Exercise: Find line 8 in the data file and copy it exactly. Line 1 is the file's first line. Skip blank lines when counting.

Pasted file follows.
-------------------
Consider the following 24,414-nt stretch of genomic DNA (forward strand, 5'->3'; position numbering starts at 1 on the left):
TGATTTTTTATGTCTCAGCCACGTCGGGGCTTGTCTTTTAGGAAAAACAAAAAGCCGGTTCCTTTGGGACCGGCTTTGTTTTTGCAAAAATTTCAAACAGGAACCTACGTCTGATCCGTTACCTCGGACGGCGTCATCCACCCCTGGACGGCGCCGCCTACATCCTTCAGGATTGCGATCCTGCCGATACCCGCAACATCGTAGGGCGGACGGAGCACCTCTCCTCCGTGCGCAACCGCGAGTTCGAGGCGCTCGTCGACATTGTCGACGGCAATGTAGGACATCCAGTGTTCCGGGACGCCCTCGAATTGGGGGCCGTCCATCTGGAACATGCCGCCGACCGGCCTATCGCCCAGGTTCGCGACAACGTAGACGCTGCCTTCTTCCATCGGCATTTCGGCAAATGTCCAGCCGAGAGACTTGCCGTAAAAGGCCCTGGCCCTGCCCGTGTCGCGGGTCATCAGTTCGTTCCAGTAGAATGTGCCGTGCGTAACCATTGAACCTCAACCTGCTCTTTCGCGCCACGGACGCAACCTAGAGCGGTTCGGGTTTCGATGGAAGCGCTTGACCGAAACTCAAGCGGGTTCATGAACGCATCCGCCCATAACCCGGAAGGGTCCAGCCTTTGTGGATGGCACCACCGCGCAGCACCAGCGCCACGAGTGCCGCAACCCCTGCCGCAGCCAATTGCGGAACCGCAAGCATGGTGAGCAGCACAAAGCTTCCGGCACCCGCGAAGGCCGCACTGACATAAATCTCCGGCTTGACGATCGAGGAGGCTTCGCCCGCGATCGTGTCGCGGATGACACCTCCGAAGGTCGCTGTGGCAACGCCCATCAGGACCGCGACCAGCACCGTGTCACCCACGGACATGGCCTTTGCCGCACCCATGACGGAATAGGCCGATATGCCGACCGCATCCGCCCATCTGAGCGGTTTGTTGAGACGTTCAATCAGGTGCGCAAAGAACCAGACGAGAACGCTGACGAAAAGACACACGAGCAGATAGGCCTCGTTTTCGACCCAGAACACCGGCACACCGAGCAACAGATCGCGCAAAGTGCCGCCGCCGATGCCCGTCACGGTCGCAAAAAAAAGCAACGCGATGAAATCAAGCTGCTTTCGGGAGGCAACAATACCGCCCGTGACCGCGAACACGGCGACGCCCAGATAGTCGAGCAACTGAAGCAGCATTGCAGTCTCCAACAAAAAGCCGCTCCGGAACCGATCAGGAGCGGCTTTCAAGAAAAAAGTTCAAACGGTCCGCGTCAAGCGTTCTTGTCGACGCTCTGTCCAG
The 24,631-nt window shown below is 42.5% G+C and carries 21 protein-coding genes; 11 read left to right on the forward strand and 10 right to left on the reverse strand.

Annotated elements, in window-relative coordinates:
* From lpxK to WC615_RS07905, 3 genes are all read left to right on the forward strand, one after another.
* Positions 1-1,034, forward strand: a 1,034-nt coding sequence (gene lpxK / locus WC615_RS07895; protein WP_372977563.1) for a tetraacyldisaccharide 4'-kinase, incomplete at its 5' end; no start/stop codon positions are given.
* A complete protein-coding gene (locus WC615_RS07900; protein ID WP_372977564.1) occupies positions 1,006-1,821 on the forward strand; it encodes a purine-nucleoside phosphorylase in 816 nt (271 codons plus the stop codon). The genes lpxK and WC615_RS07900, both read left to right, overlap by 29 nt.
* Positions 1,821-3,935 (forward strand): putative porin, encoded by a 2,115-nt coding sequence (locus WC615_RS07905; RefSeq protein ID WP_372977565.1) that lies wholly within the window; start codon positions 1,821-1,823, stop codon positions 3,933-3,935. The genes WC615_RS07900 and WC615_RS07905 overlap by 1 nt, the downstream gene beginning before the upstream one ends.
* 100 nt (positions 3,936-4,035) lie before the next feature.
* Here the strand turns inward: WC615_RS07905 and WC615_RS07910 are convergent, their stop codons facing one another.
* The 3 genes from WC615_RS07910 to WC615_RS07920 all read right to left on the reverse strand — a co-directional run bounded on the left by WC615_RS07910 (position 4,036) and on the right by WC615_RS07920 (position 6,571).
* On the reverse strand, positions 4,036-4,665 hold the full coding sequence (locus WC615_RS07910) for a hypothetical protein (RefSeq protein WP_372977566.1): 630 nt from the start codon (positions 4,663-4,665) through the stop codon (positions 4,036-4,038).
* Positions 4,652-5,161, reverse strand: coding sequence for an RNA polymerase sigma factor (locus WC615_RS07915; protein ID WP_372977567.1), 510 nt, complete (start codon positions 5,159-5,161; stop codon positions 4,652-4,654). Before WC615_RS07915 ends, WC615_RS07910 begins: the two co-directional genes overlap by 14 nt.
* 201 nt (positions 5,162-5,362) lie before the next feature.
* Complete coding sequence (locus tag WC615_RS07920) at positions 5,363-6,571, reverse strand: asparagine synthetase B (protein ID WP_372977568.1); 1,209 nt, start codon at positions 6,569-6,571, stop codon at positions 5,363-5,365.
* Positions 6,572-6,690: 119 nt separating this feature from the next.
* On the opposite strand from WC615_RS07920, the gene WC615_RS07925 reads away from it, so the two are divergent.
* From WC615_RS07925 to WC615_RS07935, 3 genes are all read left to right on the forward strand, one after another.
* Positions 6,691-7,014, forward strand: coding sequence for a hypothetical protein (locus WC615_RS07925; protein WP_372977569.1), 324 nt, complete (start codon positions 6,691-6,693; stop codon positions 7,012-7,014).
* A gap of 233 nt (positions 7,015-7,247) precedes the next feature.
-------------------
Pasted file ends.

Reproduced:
* Positions 1,821-3,935 (forward strand): putative porin, encoded by a 2,115-nt coding sequence (locus WC615_RS07905; RefSeq protein ID WP_372977565.1) that lies wholly within the window; start codon positions 1,821-1,823, stop codon positions 3,933-3,935. The genes WC615_RS07900 and WC615_RS07905 overlap by 1 nt, the downstream gene beginning before the upstream one ends.